Thriller 25 Deluxe Edition - Rolling Stone
Home Music Album Reviews

Thriller 25 Deluxe Edition

Thriller is the sound of Michael Jackson in 1982, when he was the coolest, slinkiest, prettiest pop star alive. He was Boy George times Rick James and beat both of them at their games, although he did nothing but make the competition sound even better. He taught Boy George fans and Rick James fans to hear each other’s music, just as he taught Van Halen, Lionel Richie, ZZ Top, Stevie Nicks and Bruce Springsteen to play to this grand new pop-thrills audience he’d called to the floor. After this, nobody claimed disco sucked again. “Billie Jean” was the hit, with MJ’s voice aching with erotic longing and dread, and nearly five minutes of creepy strings and seductive bass and breathy gasps, though there wasn’t a station on the dial that faded the song out early. “Beat It” was the one designed to get on rock radio — but “Billie Jean” got there first, since the rock stations played it, along with the rest of the world. They couldn’t resist that bass. Who could?

Thriller has been the world’s favorite pop album ever since, and this deluxe expanded edition shows why, even with six lame new remixes from artists like Fergie, Akon and Kanye West, as well as the mediocre ballad “For All Time,” a rerecorded outtake from the original sessions, tacked on. The twenty-fifth-anniversary edition is like the I’m Not There soundtrack: All the new artists sound cowed by the originals, and they know nobody will ever play their versions twice. Even Kanye can tell he’s in over his head, so he sends “Billie Jean” out there without the bass line, which is like putting Bobby Orr on the ice without a hockey stick. And in an early fast-track contender for the year’s most pointless musical moment, there’s Fergie’s “Beat It 2008.” How funky and strong is her fight?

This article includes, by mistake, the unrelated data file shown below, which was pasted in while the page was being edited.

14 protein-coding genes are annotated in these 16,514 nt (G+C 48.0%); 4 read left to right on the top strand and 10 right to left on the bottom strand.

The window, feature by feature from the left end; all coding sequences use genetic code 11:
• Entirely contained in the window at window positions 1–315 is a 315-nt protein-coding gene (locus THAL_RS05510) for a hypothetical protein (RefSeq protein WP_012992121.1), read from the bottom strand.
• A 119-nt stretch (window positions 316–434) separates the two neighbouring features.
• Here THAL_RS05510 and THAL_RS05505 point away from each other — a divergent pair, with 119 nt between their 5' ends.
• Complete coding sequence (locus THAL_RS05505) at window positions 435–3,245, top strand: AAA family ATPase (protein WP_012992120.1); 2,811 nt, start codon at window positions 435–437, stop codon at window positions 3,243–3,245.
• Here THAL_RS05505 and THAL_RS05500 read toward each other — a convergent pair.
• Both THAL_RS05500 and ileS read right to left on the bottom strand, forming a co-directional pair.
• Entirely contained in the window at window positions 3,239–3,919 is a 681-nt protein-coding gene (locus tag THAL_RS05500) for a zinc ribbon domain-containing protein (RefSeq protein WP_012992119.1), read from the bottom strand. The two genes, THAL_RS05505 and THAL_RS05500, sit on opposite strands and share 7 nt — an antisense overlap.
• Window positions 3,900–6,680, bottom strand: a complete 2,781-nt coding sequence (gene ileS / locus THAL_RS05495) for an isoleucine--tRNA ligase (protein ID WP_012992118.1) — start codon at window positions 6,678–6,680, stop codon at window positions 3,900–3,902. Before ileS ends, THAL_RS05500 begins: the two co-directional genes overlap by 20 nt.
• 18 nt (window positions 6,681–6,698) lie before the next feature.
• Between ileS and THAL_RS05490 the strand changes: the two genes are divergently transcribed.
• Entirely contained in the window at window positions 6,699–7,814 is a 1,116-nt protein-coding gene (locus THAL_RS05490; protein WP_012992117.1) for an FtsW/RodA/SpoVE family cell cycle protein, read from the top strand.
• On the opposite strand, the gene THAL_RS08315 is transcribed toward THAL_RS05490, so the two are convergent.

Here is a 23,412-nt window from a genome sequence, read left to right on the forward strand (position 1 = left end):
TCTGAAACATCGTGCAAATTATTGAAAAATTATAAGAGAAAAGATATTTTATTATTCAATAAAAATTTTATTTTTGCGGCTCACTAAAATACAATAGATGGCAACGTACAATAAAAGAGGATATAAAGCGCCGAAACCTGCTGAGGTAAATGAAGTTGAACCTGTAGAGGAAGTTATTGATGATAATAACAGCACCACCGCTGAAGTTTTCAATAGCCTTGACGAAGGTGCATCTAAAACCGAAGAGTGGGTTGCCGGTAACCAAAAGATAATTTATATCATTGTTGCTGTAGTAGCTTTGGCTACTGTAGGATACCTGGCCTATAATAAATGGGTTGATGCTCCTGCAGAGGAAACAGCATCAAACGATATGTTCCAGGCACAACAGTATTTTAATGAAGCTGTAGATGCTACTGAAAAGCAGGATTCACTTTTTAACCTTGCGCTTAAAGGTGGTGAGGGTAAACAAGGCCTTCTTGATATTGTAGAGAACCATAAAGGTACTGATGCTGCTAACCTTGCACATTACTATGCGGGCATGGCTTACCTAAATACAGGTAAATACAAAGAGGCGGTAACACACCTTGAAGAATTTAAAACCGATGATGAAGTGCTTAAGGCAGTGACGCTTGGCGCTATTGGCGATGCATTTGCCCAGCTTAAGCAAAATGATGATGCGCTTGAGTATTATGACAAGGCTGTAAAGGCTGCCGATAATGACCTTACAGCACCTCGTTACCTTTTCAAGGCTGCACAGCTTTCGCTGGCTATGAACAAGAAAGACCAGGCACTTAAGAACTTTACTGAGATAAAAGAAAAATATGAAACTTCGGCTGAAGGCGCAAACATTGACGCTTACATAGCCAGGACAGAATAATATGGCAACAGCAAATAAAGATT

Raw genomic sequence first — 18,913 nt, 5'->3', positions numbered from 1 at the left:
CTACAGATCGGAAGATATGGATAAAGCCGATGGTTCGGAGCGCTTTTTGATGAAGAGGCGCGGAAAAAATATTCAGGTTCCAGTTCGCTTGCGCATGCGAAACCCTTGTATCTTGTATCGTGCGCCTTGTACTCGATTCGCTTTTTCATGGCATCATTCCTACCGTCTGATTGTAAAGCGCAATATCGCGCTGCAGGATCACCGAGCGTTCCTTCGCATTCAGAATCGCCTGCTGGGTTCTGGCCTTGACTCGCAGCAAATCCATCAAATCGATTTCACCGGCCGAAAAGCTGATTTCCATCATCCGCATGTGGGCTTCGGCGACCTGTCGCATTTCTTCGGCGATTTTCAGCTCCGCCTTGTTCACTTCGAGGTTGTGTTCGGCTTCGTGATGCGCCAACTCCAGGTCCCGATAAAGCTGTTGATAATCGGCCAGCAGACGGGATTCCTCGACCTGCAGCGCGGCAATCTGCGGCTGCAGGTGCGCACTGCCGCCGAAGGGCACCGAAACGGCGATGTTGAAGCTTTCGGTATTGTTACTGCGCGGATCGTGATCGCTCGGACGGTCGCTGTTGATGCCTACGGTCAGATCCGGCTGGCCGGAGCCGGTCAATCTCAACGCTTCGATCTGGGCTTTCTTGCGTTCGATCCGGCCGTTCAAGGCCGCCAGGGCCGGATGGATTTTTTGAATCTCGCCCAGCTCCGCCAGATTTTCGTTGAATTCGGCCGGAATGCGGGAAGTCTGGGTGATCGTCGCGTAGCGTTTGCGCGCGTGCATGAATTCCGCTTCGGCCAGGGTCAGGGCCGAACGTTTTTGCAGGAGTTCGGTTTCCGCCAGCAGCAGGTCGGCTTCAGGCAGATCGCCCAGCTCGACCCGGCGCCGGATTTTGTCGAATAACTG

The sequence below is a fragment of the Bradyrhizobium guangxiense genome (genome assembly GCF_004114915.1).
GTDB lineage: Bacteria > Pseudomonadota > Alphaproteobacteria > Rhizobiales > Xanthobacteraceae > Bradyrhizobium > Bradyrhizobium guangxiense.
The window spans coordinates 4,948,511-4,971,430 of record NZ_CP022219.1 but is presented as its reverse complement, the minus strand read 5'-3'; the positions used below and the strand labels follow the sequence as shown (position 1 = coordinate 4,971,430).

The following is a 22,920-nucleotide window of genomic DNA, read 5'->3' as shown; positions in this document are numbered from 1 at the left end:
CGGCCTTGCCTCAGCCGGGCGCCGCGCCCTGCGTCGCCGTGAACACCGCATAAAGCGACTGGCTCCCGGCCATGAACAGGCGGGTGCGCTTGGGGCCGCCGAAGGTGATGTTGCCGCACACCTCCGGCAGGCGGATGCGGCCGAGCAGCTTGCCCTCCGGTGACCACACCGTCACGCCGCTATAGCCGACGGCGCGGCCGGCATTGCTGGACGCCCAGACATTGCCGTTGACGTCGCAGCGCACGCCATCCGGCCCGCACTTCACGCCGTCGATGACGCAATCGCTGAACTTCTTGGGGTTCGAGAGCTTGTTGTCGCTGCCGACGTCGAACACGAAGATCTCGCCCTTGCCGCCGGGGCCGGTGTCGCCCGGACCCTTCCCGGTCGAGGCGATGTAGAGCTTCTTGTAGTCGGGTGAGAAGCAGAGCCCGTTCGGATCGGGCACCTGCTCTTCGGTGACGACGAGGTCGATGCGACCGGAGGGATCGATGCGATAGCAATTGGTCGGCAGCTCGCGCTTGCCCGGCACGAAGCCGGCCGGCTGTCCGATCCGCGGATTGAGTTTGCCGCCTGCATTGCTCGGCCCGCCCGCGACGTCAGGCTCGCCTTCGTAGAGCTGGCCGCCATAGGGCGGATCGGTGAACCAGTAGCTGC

Akon’s “Wanna Be Startin’ Somethin'” is actually kind of great — he slows it down into a piano ballad, lingering over the easily obscured lyrics. Paul McCartney doesn’t show for “The Girl Is Mine 2008,” but that would be a sore subject anyway. (What can it mean that the music on “The Girl Is Mine” was played by the guys from Toto, who had that song about Rosanna Arquette — who has recently been linked to McCartney?) Instead we get, whose idea of production is dumb-thug bluster and trying to hide the goofy “doggone” hook, which is the whole point of the song, dude. “The Girl Is Mine” without “doggone” is like “Same Girl” without the Waffle House. Note: Though MJ’s original vocals are on here, Jackson himself doesn’t participate much in the new versions, showing previously well-hidden instincts of self-preservation.

So that leaves the original Thriller, which hasn’t lost any of its fizz. One of the funny things about the album is that even though it’s as close as you can get to timeless, it really only could have happened in 1982. That was a watershed year for pop music, with New Wave synth pop and disco feeding into each other, the year of Madonna’s “Everybody” and George Clinton’s “Atomic Dog” and the Human League’s “Don’t You Want Me” and Marvin Gaye’s “Sexual Healing.” Jackson got this whole era grooving a few years earlier with Off the Wall, but at the end of 1982, right when everybody was still reeling from Prince’s 1999, he dropped Thriller and shocked everyone. Madonna made her own version of “Billie Jean,” retitled “Like a Virgin.” Stevie Nicks called her version “Stand Back,” Pat Benatar called hers “Love Is a Battlefield.” Bob Dylan called his “Tight Connection to My Heart.” Yet none of them could touch the original.

Thriller has MJ at his breathiest and most salacious (“PYT”), and his most beautifully fragile (“Human Nature,” so open and brave it makes “She’s Out of My Life” seem phony). The one hit that sounds tired now is “Thriller,” killed off by the video, with its bid for middlebrow respectability. (“Billie Jean” and “Beat It” are great videos — “Thriller” is just a crap John Landis movie.) But the wiggly bass that kicks off the album in “Wanna Be Startin’ Somethin’ ” feels like the sound of MJ’s soul, and you can hear it all over his voice. (A big hand for bassist Louis Johnson, please, who also played on “Billie Jean.”) By the time he came back with Bad, the wiggle was gone from his bass and his voice. Yet the weirdest thing about Michael Jackson will always be that he gave the world this work of genius.

In This Article: Michael Jackson


Powered by
Arrow Created with Sketch. Calendar Created with Sketch. Path Created with Sketch. Shape Created with Sketch. Plus Created with Sketch. minus Created with Sketch.